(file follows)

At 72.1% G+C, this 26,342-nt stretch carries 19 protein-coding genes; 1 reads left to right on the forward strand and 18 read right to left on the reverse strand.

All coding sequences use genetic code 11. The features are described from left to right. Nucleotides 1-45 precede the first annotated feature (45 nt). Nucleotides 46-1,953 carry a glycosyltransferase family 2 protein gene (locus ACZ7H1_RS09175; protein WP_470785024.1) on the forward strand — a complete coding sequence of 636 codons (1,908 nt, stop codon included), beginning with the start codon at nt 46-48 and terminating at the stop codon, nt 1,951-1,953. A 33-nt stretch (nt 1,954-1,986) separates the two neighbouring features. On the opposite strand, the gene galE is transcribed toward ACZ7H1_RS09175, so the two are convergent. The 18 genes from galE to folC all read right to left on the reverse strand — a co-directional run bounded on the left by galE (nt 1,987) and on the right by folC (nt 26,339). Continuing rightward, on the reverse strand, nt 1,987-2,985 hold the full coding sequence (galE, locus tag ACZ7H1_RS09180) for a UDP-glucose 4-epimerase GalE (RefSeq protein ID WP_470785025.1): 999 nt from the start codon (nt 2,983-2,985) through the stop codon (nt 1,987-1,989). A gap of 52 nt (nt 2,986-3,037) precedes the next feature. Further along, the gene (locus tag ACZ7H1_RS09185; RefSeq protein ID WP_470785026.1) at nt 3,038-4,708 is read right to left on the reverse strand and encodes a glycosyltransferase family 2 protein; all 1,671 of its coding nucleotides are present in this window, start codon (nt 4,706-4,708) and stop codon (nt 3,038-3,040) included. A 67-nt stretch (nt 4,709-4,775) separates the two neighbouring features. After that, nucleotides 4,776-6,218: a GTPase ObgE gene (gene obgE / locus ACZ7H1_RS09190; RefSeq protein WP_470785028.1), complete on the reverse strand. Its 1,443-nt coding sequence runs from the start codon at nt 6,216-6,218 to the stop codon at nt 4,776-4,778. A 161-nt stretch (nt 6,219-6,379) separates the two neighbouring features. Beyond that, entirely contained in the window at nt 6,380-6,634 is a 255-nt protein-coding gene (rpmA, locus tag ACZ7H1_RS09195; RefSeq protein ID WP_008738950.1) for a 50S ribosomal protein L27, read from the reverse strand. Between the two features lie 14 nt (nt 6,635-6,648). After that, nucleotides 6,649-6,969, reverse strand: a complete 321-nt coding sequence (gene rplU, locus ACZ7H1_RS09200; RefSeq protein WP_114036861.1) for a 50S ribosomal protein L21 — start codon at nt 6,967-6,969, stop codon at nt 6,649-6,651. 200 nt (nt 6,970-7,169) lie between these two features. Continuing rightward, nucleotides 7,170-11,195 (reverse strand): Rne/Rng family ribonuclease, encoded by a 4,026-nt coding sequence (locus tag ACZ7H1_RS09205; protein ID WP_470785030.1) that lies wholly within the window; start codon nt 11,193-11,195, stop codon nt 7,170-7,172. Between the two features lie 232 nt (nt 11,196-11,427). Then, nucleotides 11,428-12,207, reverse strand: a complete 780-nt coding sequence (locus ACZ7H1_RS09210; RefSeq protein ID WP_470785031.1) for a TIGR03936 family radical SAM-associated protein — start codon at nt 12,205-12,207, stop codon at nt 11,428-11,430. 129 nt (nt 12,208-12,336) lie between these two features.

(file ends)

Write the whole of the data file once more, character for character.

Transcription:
At 72.1% G+C, this 26,342-nt stretch carries 19 protein-coding genes; 1 reads left to right on the forward strand and 18 read right to left on the reverse strand.

All coding sequences use genetic code 11. The features are described from left to right. Nucleotides 1-45 precede the first annotated feature (45 nt). Nucleotides 46-1,953 carry a glycosyltransferase family 2 protein gene (locus ACZ7H1_RS09175; protein WP_470785024.1) on the forward strand — a complete coding sequence of 636 codons (1,908 nt, stop codon included), beginning with the start codon at nt 46-48 and terminating at the stop codon, nt 1,951-1,953. A 33-nt stretch (nt 1,954-1,986) separates the two neighbouring features. On the opposite strand, the gene galE is transcribed toward ACZ7H1_RS09175, so the two are convergent. The 18 genes from galE to folC all read right to left on the reverse strand — a co-directional run bounded on the left by galE (nt 1,987) and on the right by folC (nt 26,339). Continuing rightward, on the reverse strand, nt 1,987-2,985 hold the full coding sequence (galE, locus tag ACZ7H1_RS09180) for a UDP-glucose 4-epimerase GalE (RefSeq protein ID WP_470785025.1): 999 nt from the start codon (nt 2,983-2,985) through the stop codon (nt 1,987-1,989). A gap of 52 nt (nt 2,986-3,037) precedes the next feature. Further along, the gene (locus tag ACZ7H1_RS09185; RefSeq protein ID WP_470785026.1) at nt 3,038-4,708 is read right to left on the reverse strand and encodes a glycosyltransferase family 2 protein; all 1,671 of its coding nucleotides are present in this window, start codon (nt 4,706-4,708) and stop codon (nt 3,038-3,040) included. A 67-nt stretch (nt 4,709-4,775) separates the two neighbouring features. After that, nucleotides 4,776-6,218: a GTPase ObgE gene (gene obgE / locus ACZ7H1_RS09190; RefSeq protein WP_470785028.1), complete on the reverse strand. Its 1,443-nt coding sequence runs from the start codon at nt 6,216-6,218 to the stop codon at nt 4,776-4,778. A 161-nt stretch (nt 6,219-6,379) separates the two neighbouring features. Beyond that, entirely contained in the window at nt 6,380-6,634 is a 255-nt protein-coding gene (rpmA, locus tag ACZ7H1_RS09195; RefSeq protein ID WP_008738950.1) for a 50S ribosomal protein L27, read from the reverse strand. Between the two features lie 14 nt (nt 6,635-6,648). After that, nucleotides 6,649-6,969, reverse strand: a complete 321-nt coding sequence (gene rplU, locus ACZ7H1_RS09200; RefSeq protein WP_114036861.1) for a 50S ribosomal protein L21 — start codon at nt 6,967-6,969, stop codon at nt 6,649-6,651. 200 nt (nt 6,970-7,169) lie between these two features. Continuing rightward, nucleotides 7,170-11,195 (reverse strand): Rne/Rng family ribonuclease, encoded by a 4,026-nt coding sequence (locus tag ACZ7H1_RS09205; protein ID WP_470785030.1) that lies wholly within the window; start codon nt 11,193-11,195, stop codon nt 7,170-7,172. Between the two features lie 232 nt (nt 11,196-11,427). Then, nucleotides 11,428-12,207, reverse strand: a complete 780-nt coding sequence (locus ACZ7H1_RS09210; RefSeq protein ID WP_470785031.1) for a TIGR03936 family radical SAM-associated protein — start codon at nt 12,205-12,207, stop codon at nt 11,428-11,430. 129 nt (nt 12,208-12,336) lie between these two features.